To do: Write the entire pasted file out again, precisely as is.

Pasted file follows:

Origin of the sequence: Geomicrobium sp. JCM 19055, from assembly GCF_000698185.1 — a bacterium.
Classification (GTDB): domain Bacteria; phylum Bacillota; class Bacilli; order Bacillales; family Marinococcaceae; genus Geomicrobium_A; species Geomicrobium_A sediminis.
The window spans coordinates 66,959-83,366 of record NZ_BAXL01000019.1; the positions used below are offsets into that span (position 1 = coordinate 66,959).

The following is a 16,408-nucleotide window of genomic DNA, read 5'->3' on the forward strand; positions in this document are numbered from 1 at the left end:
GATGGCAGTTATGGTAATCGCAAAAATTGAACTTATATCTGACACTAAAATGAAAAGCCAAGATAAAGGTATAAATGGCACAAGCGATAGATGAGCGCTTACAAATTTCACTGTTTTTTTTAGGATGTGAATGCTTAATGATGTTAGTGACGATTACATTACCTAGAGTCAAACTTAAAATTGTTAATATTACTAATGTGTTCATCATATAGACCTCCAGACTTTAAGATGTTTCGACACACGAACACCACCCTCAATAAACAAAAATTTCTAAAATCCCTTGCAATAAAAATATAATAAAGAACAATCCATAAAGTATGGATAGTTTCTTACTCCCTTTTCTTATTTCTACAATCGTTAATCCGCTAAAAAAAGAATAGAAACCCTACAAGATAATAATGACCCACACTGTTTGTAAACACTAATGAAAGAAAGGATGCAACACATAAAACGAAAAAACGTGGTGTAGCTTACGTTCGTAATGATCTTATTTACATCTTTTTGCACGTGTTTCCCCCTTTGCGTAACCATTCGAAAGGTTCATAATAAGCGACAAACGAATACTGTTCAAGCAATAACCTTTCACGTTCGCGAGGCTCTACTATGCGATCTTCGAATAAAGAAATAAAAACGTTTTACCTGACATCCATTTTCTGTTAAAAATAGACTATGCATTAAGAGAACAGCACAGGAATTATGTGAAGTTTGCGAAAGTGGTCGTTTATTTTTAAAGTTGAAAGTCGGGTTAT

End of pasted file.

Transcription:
Origin of the sequence: Geomicrobium sp. JCM 19055, from assembly GCF_000698185.1 — a bacterium.
Classification (GTDB): domain Bacteria; phylum Bacillota; class Bacilli; order Bacillales; family Marinococcaceae; genus Geomicrobium_A; species Geomicrobium_A sediminis.
The window spans coordinates 66,959-83,366 of record NZ_BAXL01000019.1; the positions used below are offsets into that span (position 1 = coordinate 66,959).

The following is a 16,408-nucleotide window of genomic DNA, read 5'->3' on the forward strand; positions in this document are numbered from 1 at the left end:
GATGGCAGTTATGGTAATCGCAAAAATTGAACTTATATCTGACACTAAAATGAAAAGCCAAGATAAAGGTATAAATGGCACAAGCGATAGATGAGCGCTTACAAATTTCACTGTTTTTTTTAGGATGTGAATGCTTAATGATGTTAGTGACGATTACATTACCTAGAGTCAAACTTAAAATTGTTAATATTACTAATGTGTTCATCATATAGACCTCCAGACTTTAAGATGTTTCGACACACGAACACCACCCTCAATAAACAAAAATTTCTAAAATCCCTTGCAATAAAAATATAATAAAGAACAATCCATAAAGTATGGATAGTTTCTTACTCCCTTTTCTTATTTCTACAATCGTTAATCCGCTAAAAAAAGAATAGAAACCCTACAAGATAATAATGACCCACACTGTTTGTAAACACTAATGAAAGAAAGGATGCAACACATAAAACGAAAAAACGTGGTGTAGCTTACGTTCGTAATGATCTTATTTACATCTTTTTGCACGTGTTTCCCCCTTTGCGTAACCATTCGAAAGGTTCATAATAAGCGACAAACGAATACTGTTCAAGCAATAACCTTTCACGTTCGCGAGGCTCTACTATGCGATCTTCGAATAAAGAAATAAAAACGTTTTACCTGACATCCATTTTCTGTTAAAAATAGACTATGCATTAAGAGAACAGCACAGGAATTATGTGAAGTTTGCGAAAGTGGTCGTTTATTTTTAAAGTTGAAAGTCGGGTTAT